Some Of The Scenery We Behold (2018-20) addresses Aotearoa New Zealand’s position as a sought after real estate investment among wealthy American citizens following the 2016 US Presidential election. For magnates of tech and finance, Aotearoa’s perceived geographic isolation from global catastrophe and lack of political strife produced a desirable escape point. As a New Zealand citizen living in the United States during this period, I became curious about the positions and identities of these land buyers. With this, I began scouring luxury New Zealand property listings with an international reach, intrigued to see how they were presented. The expansive images and grandiose language in these listings had alarming similarities to the rhetoric used to construct, convey and uphold New Zealand’s settler colonial legacy, in which land/landscape becomes currency. In response to this, I began to insert keywords from these listings into the metadata of their respective images -- pitting the two systems of information used to enhance and sell this land against each other, which instead disrupt and obscure it. The removal of the lands recognizability and identity becomes a heightened critique of its original representation, and the inherent biases these contain.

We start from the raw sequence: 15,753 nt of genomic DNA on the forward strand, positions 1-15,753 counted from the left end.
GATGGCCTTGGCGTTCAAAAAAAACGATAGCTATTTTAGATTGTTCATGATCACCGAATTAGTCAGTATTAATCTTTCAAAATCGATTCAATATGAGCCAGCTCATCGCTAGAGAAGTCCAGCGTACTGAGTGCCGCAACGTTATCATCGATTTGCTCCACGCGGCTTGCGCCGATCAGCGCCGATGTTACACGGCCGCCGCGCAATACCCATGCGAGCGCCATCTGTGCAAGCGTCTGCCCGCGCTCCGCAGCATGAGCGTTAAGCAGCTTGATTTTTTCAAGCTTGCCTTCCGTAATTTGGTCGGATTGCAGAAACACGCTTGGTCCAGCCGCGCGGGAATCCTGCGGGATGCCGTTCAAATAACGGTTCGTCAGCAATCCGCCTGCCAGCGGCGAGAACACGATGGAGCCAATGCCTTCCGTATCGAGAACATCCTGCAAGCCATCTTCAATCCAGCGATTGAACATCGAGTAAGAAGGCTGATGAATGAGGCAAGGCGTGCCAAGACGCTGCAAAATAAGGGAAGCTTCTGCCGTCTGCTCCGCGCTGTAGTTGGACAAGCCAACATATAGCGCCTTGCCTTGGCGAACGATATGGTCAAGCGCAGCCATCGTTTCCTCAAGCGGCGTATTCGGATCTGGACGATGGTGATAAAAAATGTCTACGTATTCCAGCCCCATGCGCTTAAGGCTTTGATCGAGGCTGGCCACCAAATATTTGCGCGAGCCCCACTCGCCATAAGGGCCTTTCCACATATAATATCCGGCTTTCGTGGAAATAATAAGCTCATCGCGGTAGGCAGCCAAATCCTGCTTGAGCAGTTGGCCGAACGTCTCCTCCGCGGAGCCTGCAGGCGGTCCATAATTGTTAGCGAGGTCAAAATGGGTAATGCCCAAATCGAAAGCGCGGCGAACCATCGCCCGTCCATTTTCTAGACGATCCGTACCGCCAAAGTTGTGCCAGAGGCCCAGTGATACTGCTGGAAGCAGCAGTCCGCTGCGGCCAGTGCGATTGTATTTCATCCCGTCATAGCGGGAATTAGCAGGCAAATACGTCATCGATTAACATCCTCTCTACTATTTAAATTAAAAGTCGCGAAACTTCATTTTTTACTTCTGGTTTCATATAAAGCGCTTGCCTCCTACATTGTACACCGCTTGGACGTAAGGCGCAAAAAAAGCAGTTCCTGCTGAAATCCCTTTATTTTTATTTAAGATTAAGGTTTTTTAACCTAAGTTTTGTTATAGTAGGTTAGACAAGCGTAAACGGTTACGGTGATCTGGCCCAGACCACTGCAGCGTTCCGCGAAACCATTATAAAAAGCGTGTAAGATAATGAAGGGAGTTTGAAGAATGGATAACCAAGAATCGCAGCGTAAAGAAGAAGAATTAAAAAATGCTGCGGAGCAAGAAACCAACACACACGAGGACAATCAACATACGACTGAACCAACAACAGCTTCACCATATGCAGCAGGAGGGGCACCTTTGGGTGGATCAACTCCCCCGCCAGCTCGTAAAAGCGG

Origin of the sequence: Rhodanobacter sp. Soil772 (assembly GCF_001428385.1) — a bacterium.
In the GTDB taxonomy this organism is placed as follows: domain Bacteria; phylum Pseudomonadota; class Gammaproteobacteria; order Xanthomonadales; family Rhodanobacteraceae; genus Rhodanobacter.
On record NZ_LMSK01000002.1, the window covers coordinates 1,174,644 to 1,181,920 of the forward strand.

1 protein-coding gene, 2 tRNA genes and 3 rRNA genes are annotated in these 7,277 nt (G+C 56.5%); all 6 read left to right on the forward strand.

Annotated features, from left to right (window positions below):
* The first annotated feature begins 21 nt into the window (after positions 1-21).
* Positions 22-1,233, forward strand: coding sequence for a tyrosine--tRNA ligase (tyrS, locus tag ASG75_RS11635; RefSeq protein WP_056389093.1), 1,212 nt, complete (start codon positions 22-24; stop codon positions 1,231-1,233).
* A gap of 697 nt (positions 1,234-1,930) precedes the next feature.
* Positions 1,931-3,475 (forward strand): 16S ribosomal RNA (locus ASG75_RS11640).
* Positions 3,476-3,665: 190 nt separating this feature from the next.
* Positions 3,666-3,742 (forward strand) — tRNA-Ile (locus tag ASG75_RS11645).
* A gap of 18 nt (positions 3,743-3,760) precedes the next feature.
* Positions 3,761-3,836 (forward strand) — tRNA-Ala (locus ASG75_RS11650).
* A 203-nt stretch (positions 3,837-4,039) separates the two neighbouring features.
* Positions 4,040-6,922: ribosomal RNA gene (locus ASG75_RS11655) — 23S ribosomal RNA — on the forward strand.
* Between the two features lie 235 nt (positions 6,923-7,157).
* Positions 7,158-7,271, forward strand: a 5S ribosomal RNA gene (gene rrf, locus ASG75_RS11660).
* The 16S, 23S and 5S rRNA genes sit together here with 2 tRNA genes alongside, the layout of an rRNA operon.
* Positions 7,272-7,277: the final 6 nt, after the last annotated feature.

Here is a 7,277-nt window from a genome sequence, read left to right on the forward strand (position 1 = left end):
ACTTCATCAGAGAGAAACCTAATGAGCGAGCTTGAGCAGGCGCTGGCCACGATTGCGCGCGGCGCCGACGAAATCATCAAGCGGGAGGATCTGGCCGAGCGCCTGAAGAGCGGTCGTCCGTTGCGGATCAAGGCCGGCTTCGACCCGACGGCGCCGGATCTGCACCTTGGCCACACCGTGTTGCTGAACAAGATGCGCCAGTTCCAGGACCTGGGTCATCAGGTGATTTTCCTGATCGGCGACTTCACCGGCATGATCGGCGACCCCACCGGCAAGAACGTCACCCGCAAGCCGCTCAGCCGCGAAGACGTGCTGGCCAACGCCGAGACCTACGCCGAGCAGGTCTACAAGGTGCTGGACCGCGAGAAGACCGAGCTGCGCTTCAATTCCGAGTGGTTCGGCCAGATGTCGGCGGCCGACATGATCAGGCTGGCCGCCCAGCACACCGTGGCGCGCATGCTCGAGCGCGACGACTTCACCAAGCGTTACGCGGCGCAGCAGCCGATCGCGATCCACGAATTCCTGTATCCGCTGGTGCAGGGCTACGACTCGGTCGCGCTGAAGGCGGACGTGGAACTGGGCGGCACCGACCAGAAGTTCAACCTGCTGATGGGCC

While restrictions have since been introduced on land purchasing of this type, the onset of COVID-19 has seen the original intentions of these purchasers initiated. Amidst the virus’ outbreak, discussion of this topic has resurfaced, especially with reports of increased numbers of private jets arriving in New Zealand airports from overseas. It is with this I rebooted the aforementioned exercise with a series of physically redacted postcards depicting the properties, attracted to the postcard’s communicative structure of image and text. Here, the structure of the listing’s language determines what pictorial information is visible, and what is removed.